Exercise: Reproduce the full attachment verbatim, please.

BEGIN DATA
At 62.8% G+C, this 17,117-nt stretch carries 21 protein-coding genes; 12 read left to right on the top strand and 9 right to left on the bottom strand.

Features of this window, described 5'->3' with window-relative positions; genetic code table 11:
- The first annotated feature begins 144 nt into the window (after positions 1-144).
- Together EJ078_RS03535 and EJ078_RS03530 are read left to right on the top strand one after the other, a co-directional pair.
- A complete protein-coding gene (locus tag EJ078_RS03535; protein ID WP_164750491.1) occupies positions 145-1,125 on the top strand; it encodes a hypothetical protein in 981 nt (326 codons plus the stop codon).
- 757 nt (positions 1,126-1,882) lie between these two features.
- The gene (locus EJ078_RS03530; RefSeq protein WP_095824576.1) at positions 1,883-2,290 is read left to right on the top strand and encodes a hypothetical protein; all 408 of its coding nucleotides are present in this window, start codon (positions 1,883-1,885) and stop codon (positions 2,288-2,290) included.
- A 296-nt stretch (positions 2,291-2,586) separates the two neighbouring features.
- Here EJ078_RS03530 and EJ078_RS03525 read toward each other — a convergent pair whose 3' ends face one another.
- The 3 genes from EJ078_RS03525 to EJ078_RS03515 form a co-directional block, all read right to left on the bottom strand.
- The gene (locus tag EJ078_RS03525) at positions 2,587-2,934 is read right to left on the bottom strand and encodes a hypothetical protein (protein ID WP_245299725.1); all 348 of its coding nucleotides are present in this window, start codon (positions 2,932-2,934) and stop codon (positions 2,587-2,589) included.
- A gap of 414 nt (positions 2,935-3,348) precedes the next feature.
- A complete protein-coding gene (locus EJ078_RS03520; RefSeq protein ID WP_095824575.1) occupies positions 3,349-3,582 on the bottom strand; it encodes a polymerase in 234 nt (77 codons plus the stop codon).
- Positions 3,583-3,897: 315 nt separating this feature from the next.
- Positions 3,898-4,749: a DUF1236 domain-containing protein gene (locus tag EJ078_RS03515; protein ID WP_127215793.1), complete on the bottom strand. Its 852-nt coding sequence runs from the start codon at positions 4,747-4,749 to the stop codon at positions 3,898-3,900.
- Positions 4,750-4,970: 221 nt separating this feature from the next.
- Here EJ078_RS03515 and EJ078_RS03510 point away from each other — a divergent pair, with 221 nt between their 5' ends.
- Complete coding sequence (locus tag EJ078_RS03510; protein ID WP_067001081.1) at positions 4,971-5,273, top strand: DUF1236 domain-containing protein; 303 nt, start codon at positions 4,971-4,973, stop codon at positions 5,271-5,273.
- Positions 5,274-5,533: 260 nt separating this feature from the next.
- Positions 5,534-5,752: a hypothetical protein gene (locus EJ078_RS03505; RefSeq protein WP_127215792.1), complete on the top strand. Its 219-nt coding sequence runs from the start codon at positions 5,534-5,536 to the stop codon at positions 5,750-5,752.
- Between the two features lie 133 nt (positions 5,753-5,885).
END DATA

At 62.8% G+C, this 17,117-nt stretch carries 21 protein-coding genes; 12 read left to right on the top strand and 9 right to left on the bottom strand.

Features of this window, described 5'->3' with window-relative positions; genetic code table 11:
- The first annotated feature begins 144 nt into the window (after positions 1-144).
- Together EJ078_RS03535 and EJ078_RS03530 are read left to right on the top strand one after the other, a co-directional pair.
- A complete protein-coding gene (locus tag EJ078_RS03535; protein ID WP_164750491.1) occupies positions 145-1,125 on the top strand; it encodes a hypothetical protein in 981 nt (326 codons plus the stop codon).
- 757 nt (positions 1,126-1,882) lie between these two features.
- The gene (locus EJ078_RS03530; RefSeq protein WP_095824576.1) at positions 1,883-2,290 is read left to right on the top strand and encodes a hypothetical protein; all 408 of its coding nucleotides are present in this window, start codon (positions 1,883-1,885) and stop codon (positions 2,288-2,290) included.
- A 296-nt stretch (positions 2,291-2,586) separates the two neighbouring features.
- Here EJ078_RS03530 and EJ078_RS03525 read toward each other — a convergent pair whose 3' ends face one another.
- The 3 genes from EJ078_RS03525 to EJ078_RS03515 form a co-directional block, all read right to left on the bottom strand.
- The gene (locus tag EJ078_RS03525) at positions 2,587-2,934 is read right to left on the bottom strand and encodes a hypothetical protein (protein ID WP_245299725.1); all 348 of its coding nucleotides are present in this window, start codon (positions 2,932-2,934) and stop codon (positions 2,587-2,589) included.
- A gap of 414 nt (positions 2,935-3,348) precedes the next feature.
- A complete protein-coding gene (locus EJ078_RS03520; RefSeq protein ID WP_095824575.1) occupies positions 3,349-3,582 on the bottom strand; it encodes a polymerase in 234 nt (77 codons plus the stop codon).
- Positions 3,583-3,897: 315 nt separating this feature from the next.
- Positions 3,898-4,749: a DUF1236 domain-containing protein gene (locus tag EJ078_RS03515; protein ID WP_127215793.1), complete on the bottom strand. Its 852-nt coding sequence runs from the start codon at positions 4,747-4,749 to the stop codon at positions 3,898-3,900.
- Positions 4,750-4,970: 221 nt separating this feature from the next.
- Here EJ078_RS03515 and EJ078_RS03510 point away from each other — a divergent pair, with 221 nt between their 5' ends.
- Complete coding sequence (locus tag EJ078_RS03510; protein ID WP_067001081.1) at positions 4,971-5,273, top strand: DUF1236 domain-containing protein; 303 nt, start codon at positions 4,971-4,973, stop codon at positions 5,271-5,273.
- Positions 5,274-5,533: 260 nt separating this feature from the next.
- Positions 5,534-5,752: a hypothetical protein gene (locus EJ078_RS03505; RefSeq protein WP_127215792.1), complete on the top strand. Its 219-nt coding sequence runs from the start codon at positions 5,534-5,536 to the stop codon at positions 5,750-5,752.
- Between the two features lie 133 nt (positions 5,753-5,885).